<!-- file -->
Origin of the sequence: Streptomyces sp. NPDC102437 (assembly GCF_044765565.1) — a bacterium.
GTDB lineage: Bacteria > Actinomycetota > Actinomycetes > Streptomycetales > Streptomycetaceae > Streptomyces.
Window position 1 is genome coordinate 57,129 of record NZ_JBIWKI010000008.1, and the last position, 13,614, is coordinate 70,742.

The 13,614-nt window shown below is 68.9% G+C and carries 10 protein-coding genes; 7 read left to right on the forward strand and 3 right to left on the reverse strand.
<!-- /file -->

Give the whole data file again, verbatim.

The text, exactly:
Origin of the sequence: Streptomyces sp. NPDC102437 (assembly GCF_044765565.1) — a bacterium.
GTDB lineage: Bacteria > Actinomycetota > Actinomycetes > Streptomycetales > Streptomycetaceae > Streptomyces.
Window position 1 is genome coordinate 57,129 of record NZ_JBIWKI010000008.1, and the last position, 13,614, is coordinate 70,742.

The 13,614-nt window shown below is 68.9% G+C and carries 10 protein-coding genes; 7 read left to right on the forward strand and 3 right to left on the reverse strand.